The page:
Chapter 5 reconstructs the remarkable career of Robert II, count of Artois, posthumous son of Louis IX's brother Robert who had died in Egypt in 1250, and cousin to king Philip IV. Robert participated in Louis' 1270 crusade and met Charles of Anjou during his return to France. Thus began Robert's association with the Regno, which lasted almost until his death. Robert was in southern Italy in 1274-5, and again from 1282 until 1291 when he held high-ranking military and administrative posts. Following his return to Artois, Robert seemed keen to introduce some of the "tough surveillance practices" (111) characteristic of the highly exploitative regime he had served in southern Italy. Robert pushed through further bureaucratic and fiscal innovations in Artois between 1291 and 1299 under the direction of Rinaldo Cognetti, who had previously served Robert as controller of the ports in Apulia. More significantly in the context of this book is Robert's influence at the French court of Philip IV, which Dunbabin discusses in Chapters 14 and 15.

The connections between the Dampierre counts of Flanders and the house of Anjou are the focus of Chapter 6. The bond was forged in the 1250s when Charles of Anjou lent critical military assistance to Gui Dampierre against his two half-brothers. In 1265 Gui's son Robert married Charles' daughter Blanche before joining the Angevin army heading for Italy. Although Blanche's death in 1270 prompted Robert's departure for Flanders, the links with Charles of Anjou and the Regno endured. Thus when Robert remarried the choice fell on Yolande of Nevers, sister to Charles' wife Marguerite. Robert's brother Philip arrived in southern Italy after 1284, staying until 1303 when he was forced to give up his fiefs to return to Flanders. The Dampierres' sustained involvement in the affairs of the Regno took a heavy toll on their finances and on those of the Flemish population yet because that involvement was brief its longer-term impact on the county was rather limited.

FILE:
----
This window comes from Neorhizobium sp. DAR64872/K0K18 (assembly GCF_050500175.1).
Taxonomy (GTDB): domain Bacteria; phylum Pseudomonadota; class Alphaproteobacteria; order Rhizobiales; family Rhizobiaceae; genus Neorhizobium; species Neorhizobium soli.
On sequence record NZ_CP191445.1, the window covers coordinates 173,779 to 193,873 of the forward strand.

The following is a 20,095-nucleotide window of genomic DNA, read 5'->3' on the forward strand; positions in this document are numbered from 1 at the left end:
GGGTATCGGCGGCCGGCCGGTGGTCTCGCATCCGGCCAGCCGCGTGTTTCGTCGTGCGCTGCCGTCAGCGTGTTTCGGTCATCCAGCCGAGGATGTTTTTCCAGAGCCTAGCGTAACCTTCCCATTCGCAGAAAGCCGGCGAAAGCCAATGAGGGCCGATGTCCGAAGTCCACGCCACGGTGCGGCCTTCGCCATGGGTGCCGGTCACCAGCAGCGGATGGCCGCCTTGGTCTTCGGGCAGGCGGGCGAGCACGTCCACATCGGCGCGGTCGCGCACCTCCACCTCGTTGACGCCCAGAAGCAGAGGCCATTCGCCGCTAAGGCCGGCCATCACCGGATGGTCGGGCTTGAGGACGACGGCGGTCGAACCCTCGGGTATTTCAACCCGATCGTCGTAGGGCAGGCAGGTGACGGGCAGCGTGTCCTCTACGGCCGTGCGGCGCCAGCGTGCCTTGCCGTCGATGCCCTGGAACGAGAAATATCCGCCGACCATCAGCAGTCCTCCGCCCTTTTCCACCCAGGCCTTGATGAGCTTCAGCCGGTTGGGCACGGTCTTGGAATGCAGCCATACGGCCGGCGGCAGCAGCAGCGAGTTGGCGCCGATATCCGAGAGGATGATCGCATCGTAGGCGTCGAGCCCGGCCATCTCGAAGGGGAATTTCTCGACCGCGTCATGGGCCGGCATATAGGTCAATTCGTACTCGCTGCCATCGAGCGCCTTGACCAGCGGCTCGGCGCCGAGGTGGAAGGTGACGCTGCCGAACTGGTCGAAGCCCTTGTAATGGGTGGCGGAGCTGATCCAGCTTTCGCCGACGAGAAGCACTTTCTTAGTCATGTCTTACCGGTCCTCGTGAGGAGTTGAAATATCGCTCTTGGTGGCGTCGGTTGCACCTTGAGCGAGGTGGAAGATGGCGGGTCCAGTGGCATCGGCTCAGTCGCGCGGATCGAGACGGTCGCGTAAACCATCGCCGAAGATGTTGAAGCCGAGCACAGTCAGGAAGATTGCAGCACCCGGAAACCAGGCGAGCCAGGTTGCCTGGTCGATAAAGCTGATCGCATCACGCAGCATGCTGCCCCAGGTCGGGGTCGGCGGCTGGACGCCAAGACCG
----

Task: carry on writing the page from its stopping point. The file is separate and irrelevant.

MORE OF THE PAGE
From the time of his accession to the throne of Sicily until the revolt of the Vespers, Charles of Anjou pursued an ambitious and complex project to extend Angevin influence in the eastern Mediterranean. In chapter 7, Dunbabin examines French aristocratic lineages that gravitated toward the Regno because of their family connections with the Levant and the Latin empire of Constantinople. Groups such as the Courtenays, the Villehardouins, the Montforts, and the Briennes believed that Charles of Anjou represented their best hope of recovering lost titles and fiefs in Greece and in the Byzantine heartland. In the end, however, many of these families "found themselves doing more for Charles and his successors than the Angevins were prepared to do for them" (133).